Jobless Rate Drops 0.3% in November, to 7%; Factories, Construction Firms Create Jobs

WASHINGTON —The U.S. unemployment rate fell by 0.3% in November, to 7%, as factories created 27,000 new jobs and construction firms created 17,000, the Bureau of Labor Statistics said.  Overall, companies claimed to create 203,000 new jobs last month.  Many of them were in high-paying sectors, unlike previous months.

The decline still left 10.91 million people unemployed, 365,000 fewer than the month before, BLS added.  And for the first time in more than a year, more people joined the workforce.  Prior jobless declines came because people had dropped out.

And the unemployed, underemployed, and workers who are so discouraged they stopped looking were 13.2% of the workforce in November, down 0.6% in one month.

But 37.3% of the unemployed, some 4.066 million, have been jobless more than six months.  Of those, 1.3 million face the prospect that federal extended unemployment benefits will end on Dec. 31, leaving them with no income.  Democratic President Barack Obama, organized labor and congressional Democrats want to extend the benefits, but the ruling House GOP adamantly refuses.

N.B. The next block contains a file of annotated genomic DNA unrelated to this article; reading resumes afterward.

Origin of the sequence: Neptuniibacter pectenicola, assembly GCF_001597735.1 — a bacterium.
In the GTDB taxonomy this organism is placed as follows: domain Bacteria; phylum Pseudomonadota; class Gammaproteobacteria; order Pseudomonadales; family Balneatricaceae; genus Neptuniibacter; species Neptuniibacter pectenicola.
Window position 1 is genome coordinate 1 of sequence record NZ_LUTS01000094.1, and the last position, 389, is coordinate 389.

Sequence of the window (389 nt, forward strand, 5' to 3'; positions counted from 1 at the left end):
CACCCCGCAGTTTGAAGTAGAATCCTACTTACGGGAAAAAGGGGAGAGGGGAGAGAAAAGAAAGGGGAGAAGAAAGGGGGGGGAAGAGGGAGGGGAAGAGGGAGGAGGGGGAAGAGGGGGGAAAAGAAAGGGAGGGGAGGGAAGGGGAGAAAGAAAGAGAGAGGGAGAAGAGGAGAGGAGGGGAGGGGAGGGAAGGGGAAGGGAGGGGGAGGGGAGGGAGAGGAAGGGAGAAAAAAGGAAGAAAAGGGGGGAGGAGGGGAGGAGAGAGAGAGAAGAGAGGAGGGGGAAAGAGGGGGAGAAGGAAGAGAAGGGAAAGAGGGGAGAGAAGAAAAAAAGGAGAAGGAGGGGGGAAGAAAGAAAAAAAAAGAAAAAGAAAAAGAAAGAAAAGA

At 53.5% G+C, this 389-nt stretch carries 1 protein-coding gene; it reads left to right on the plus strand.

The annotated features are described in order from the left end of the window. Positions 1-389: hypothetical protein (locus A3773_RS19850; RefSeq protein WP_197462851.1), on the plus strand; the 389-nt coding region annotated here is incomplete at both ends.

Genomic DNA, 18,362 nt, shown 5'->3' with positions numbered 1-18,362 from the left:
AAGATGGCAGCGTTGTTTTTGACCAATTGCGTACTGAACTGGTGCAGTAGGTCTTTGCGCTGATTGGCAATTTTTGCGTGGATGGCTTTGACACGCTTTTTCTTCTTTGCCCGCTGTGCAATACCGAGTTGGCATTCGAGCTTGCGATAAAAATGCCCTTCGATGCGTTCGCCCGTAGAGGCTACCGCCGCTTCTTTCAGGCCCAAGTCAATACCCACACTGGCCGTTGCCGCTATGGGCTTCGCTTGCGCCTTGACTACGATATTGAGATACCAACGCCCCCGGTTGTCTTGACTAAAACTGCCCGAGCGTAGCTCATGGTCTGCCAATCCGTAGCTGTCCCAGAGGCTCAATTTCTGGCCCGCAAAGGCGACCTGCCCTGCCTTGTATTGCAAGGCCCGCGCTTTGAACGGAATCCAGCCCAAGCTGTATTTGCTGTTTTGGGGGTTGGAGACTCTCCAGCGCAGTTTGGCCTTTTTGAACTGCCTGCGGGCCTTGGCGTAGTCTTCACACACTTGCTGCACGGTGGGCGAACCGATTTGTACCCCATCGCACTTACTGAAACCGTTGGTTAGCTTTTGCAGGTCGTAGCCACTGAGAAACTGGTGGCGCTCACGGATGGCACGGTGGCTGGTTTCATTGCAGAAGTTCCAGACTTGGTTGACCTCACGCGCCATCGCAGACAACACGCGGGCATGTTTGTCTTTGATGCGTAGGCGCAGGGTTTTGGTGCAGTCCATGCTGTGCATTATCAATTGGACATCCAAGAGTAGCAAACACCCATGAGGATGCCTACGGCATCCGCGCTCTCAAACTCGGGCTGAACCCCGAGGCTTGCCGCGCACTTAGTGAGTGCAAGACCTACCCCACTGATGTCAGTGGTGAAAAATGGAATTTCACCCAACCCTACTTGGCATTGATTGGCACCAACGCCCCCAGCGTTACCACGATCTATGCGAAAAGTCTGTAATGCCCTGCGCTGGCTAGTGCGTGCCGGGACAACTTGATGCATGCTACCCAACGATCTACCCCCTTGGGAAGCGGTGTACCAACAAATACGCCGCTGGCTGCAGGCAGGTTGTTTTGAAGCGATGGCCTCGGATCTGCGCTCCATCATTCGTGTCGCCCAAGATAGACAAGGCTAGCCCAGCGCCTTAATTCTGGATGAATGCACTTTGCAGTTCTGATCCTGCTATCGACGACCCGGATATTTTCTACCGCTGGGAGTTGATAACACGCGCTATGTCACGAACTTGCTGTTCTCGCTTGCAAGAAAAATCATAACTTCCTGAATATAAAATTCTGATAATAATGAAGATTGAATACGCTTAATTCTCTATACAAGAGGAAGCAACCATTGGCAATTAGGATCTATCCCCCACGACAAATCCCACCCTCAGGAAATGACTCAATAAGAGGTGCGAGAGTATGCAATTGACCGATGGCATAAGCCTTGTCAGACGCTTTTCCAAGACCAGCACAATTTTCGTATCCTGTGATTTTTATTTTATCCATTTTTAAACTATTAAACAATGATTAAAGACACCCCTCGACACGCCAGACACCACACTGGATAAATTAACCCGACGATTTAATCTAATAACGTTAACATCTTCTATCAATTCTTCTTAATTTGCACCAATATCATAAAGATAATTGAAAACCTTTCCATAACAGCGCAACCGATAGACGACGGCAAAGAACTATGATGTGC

The drop in joblessness was “welcome news, but it’s important to keep in mind that we still need nearly 8 million jobs to return to pre-recession health in the labor market,” Economic Policy Institute analyst Elise Gould said.

“The long term unemployment rate is more than double the average rate in 2007,” she added.  “It would be unprecedented for benefits to expire at a time when the long term unemployment rate remains so elevated.  Further, it is bad policy… Unemployment insurance is one of the best economic stimulators.”

Factories gained 27,000 jobs in November, to 12.01 million.  That still left 6.2% of all factory workers (984,000) unemployed.  The big gains were in cars and parts (+6,700) and transportation equipment (+4,900).

Construction added 17,000 jobs in November, to 5.851 million, and almost three-fourths of the gains were at specialty trade contracting firms.  BLS said 8.6% of construction workers (706,000) are still jobless.  Construction union leaders say that understates joblessness in their sector and the real rate is still in double digits.

Service firms claimed to create 152,000 new jobs last month.  There, most were in low-paying sectors such as retail trade (+22,300), bars and restaurants (+17,900), temps (+16,400) and health care (+28,400).  Government added 7,000 jobs, with 8,000 in states and 6,000 in local governments offsetting a 7,000-job federal decline.